Shawmut Completes $25 Million Community Servings Food Campus

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BOSTON – Shawmut Design and Construction announced the completion of its work on Community Servings new 31,000-square-foot Food Campus.

The updated facility, located at its longtime home in Jamaica Plain, allows the nonprofit to triple production of nutritious, medically tailored meals, double the capacity for daily volunteers, and increase the number of food service job training graduates.

Shawmut, in partnership with architect Jacobs, development adviser QPD, and Bohler Engineering, completed the $25 million renovation and expansion, which includes a three-story addition at its 179 Amory Street complex. The new campus positions the organization to expand its service footprint and begin feeding even more critically and chronically ill individuals and their families across Massachusetts. The agency’s goal is to increase production to 1.5 million meals per year over the next decade which will alleviate the current waitlist of over 100 potential clients in need.

Community Servings and Shawmut celebrated the opening on December 17, 2019 with a formal ribbon-cutting ceremony. Attendees included Massachusetts Gov. Charlie Baker, Health and Human Services Secretary Marylou Sudders, Boston Mayor Martin J. Walsh, Community Servings CEO David B. Waters, Shawmut CEO Les Hiscoe, and Shawmut Vice President, New England Kevin Sullivan, among other distinguished guests.

“It is especially meaningful for our team to partner with Community Servings, an organization that has been making immense impacts throughout the Commonwealth for more than 30 years.” said Kevin Sullivan, Vice President, New England at Shawmut. “We’re proud to continue our dedicated partnership by enhancing their facility that will triple the organization’s impact and further ensure that those living with chronic and critical illness are receiving nutritious, healthy meals.”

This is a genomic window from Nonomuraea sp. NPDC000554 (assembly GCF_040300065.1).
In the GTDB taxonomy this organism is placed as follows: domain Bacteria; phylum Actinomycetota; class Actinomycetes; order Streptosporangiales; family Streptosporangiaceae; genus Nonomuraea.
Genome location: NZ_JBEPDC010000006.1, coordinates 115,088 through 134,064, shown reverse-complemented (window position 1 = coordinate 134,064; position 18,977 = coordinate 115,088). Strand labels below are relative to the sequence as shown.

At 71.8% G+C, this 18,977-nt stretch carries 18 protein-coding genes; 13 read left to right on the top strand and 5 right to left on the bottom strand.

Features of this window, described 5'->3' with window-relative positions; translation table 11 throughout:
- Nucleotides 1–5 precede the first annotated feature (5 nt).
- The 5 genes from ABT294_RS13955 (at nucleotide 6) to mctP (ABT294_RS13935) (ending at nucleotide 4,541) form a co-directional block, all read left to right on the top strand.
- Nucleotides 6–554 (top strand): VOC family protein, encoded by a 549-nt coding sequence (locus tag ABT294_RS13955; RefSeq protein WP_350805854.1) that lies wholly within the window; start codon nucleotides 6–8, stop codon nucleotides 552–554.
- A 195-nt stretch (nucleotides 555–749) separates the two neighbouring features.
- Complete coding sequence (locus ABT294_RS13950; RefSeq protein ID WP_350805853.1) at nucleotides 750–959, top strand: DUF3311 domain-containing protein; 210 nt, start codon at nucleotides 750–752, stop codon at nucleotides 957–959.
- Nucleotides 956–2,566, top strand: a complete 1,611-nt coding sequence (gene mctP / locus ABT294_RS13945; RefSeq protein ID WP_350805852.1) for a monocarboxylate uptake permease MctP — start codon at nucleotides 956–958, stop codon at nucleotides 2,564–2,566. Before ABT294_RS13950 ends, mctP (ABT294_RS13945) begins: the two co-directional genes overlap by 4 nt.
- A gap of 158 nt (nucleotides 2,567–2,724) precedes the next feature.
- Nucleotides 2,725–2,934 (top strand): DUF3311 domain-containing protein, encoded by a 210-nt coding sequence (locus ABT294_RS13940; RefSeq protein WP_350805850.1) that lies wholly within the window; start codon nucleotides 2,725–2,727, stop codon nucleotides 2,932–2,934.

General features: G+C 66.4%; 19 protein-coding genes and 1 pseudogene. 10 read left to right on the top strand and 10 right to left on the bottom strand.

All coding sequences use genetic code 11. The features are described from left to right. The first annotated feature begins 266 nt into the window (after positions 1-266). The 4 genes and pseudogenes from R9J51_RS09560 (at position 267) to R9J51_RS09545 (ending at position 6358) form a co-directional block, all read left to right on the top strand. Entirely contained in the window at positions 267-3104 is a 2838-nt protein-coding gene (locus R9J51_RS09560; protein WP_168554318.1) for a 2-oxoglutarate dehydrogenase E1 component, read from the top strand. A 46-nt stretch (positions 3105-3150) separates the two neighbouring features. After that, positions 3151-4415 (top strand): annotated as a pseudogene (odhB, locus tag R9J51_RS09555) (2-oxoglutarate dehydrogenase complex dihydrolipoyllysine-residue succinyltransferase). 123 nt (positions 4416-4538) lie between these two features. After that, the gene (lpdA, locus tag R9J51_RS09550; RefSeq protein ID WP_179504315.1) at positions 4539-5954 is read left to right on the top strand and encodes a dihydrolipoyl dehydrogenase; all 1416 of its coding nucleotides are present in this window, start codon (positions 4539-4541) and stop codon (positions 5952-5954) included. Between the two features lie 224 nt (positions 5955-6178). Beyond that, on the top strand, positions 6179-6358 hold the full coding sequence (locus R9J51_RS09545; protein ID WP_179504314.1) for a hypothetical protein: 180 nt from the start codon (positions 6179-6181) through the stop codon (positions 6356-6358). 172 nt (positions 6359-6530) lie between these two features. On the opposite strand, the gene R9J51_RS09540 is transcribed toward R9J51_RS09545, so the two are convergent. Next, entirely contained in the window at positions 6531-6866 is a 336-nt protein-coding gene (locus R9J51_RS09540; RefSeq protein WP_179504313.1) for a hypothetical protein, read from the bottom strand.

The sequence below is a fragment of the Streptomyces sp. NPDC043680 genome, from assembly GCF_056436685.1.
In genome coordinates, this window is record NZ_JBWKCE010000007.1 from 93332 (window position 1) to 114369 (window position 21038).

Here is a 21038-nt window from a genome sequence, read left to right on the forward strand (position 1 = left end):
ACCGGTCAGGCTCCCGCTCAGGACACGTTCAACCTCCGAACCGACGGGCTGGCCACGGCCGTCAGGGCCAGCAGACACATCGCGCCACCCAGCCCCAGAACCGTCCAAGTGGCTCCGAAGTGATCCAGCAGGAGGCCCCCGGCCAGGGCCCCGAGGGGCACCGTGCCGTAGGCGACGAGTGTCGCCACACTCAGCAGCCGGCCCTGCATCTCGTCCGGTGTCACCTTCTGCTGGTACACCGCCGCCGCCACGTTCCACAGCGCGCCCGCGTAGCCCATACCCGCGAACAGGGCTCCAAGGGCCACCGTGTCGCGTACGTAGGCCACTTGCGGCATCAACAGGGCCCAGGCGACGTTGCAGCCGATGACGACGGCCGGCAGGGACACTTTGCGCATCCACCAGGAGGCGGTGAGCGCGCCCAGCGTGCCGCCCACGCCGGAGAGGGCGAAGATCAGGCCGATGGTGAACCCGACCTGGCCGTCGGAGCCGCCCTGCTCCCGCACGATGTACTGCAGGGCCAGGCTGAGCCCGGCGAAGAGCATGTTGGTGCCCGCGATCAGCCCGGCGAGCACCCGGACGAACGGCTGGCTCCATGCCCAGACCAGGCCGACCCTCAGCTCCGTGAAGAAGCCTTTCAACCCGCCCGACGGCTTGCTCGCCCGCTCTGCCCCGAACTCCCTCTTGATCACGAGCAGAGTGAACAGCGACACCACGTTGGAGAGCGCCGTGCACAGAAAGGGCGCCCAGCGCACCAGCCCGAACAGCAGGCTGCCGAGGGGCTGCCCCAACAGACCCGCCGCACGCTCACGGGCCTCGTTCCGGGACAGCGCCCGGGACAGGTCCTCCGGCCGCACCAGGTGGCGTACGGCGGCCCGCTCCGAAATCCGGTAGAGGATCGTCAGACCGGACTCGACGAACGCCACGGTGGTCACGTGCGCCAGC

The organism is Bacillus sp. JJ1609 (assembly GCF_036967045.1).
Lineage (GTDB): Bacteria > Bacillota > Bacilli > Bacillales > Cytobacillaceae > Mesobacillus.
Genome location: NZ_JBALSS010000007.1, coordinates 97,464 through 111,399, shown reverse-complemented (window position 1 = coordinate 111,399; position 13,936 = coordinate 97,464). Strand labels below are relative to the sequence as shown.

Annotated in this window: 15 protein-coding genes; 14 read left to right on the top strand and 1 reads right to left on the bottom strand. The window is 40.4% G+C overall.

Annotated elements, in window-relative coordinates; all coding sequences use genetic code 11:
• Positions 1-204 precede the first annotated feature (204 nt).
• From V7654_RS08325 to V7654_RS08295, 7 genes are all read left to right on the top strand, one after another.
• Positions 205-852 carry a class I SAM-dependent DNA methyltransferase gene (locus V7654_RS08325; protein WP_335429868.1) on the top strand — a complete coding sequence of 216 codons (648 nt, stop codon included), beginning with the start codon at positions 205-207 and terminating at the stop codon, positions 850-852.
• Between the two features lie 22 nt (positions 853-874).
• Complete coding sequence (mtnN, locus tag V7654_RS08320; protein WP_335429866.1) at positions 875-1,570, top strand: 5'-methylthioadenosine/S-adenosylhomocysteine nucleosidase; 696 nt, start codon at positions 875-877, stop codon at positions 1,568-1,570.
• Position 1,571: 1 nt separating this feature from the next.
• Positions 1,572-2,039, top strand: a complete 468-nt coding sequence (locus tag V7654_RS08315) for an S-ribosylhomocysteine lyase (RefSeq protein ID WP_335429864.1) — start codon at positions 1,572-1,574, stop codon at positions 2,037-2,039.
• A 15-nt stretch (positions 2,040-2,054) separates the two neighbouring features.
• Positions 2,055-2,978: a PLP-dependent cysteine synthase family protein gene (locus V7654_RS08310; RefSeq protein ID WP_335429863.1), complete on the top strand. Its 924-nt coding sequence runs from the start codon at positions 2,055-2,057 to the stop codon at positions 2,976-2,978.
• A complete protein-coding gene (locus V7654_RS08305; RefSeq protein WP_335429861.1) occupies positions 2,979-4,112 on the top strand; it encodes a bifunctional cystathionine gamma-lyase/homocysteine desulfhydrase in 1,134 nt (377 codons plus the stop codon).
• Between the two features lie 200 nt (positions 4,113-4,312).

The renovation included reconstruction of the existing building to provide additional classrooms, a kitchen extension, and storage. The Shawmut team also expanded the facility with a three-story, 17,000-square-foot building that includes a commercial kitchen, administrative space, and community areas. Set to begin operation in January 2020, the new campus includes more spaces for classrooms and culinary instruction, increasing the number of graduates from its Teaching Kitchen, including a Learning Kitchen that allows for visiting chefs from local restaurants and food service companies to lead hands-on culinary training. The new space also features a Volunteer Prep Kitchen that allows families with young children and individuals of different abilities to volunteer in meal preparation and packaging within a safe and universally accessible environment. Additionally, the expanded complex features a new Food & Health Policy Center focused on research into how medically tailored meals impact the costs of care in public and private health care models.

“For 30 years, we’ve been focused on bringing nutritious, scratch-made, medically tailored meals to our neighbors in need. With the opening of our new Food Campus, we plan to double and eventually triple the amount of meals we prepare and deliver over the next ten years,” said David B. Waters, CEO of Community Servings. “Our goal is to ensure that people across the Commonwealth who are living with critical and chronic illnesses receive the nutritious meals they need to maintain and improve their health.”

“Access to nutrition is crucial to overall well-being, and that’s especially true for the people supported by Community Servings, which is why we’re glad to see this expansion,” said Governor Baker. “We have been pleased to support Community Servings through the Massachusetts Food Ventures Program and look forward to the organization’s continued work to support vulnerable populations.”

Shawmut broke ground in May 2018 and completed work while the organization remained operational on site, eventually relocating administration offices into the three-story addition while the existing kitchen, volunteer meal preparation, and food-service training spaces were expanded throughout.